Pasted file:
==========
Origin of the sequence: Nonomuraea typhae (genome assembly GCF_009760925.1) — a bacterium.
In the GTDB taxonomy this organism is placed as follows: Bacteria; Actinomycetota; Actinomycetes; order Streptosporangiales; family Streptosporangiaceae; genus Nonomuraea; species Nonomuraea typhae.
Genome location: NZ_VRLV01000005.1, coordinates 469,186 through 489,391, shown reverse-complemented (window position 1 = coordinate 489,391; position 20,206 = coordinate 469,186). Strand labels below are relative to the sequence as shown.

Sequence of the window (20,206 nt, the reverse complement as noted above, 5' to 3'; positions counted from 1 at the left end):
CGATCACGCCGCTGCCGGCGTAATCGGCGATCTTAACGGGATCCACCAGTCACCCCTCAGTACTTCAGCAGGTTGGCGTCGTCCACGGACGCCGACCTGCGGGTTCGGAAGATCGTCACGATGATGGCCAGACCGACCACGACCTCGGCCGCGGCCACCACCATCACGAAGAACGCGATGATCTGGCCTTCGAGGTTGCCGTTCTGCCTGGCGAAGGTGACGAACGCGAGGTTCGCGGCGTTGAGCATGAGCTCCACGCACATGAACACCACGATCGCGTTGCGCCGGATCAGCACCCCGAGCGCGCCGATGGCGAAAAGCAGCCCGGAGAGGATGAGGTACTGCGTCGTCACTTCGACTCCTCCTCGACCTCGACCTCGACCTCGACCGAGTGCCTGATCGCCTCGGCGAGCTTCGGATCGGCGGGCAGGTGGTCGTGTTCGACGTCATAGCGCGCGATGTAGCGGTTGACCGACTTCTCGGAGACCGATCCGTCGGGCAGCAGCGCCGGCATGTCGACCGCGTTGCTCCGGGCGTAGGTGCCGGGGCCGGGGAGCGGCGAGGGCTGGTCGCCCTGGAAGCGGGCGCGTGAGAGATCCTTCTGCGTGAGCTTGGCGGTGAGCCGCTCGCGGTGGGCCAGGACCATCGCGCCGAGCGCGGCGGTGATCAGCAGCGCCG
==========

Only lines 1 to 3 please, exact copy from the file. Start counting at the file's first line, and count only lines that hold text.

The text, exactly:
Origin of the sequence: Nonomuraea typhae (genome assembly GCF_009760925.1) — a bacterium.
In the GTDB taxonomy this organism is placed as follows: Bacteria; Actinomycetota; Actinomycetes; order Streptosporangiales; family Streptosporangiaceae; genus Nonomuraea; species Nonomuraea typhae.
Genome location: NZ_VRLV01000005.1, coordinates 469,186 through 489,391, shown reverse-complemented (window position 1 = coordinate 489,391; position 20,206 = coordinate 469,186). Strand labels below are relative to the sequence as shown.